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 Gilbert Bayes



Gilbert Bayes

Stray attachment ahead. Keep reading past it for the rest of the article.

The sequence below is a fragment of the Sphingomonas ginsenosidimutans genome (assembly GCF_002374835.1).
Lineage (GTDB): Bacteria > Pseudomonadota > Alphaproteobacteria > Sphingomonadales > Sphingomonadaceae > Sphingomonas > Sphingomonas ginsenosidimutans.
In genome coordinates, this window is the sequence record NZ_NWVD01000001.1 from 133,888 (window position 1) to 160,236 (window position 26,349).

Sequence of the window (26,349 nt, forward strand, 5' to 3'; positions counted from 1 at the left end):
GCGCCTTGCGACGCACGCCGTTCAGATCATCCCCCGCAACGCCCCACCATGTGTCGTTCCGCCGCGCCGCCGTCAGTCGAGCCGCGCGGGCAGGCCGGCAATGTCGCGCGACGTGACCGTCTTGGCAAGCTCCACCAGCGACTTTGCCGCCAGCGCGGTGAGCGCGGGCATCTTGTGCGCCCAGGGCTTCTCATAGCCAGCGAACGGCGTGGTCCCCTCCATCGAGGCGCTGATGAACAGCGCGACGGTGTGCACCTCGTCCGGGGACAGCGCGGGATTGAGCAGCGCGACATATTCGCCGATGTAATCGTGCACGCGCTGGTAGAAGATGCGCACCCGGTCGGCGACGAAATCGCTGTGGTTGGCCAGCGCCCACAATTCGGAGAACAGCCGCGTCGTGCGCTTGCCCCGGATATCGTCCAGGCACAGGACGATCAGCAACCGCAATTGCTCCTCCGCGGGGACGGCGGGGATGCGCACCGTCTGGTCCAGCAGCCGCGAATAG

(b London, 4 April 1872; d London, 10 July 1953). English sculptor and medallist. He was the son of the painter and etcher Alfred Walter Bayes (1832–1909) and brother of the painters Walter Bayes (1869–1956) and Jessie Bayes (1878–1940). He studied at the City and Guilds Technical College and the Royal Academy School in London. His early work consists of reliefs and decorative objects, and bronze statuettes, some partly enamelled, which show the influence of Alfred Gilbert and the New Sculpture. After World War I his work became more stylized. He executed a number of large-scale reliefs including History of Pottery through the Ages (polychrome stoneware, 1938; London, V&A) for the headquarters of Doulton’s, the ceramics manufacturers, on Albert Embankment, London, and History of Drama through the Ages (artificial stone) for the Saville Theatre (now the MGM Cinema), Shaftesbury Avenue, also in London, works which exemplify the artist’s eagerness to experiment with new materials. He worked closely with Doulton’s from the early 1920s, the best-known result being Selfridge’s clock (1931), Oxford Street, London.








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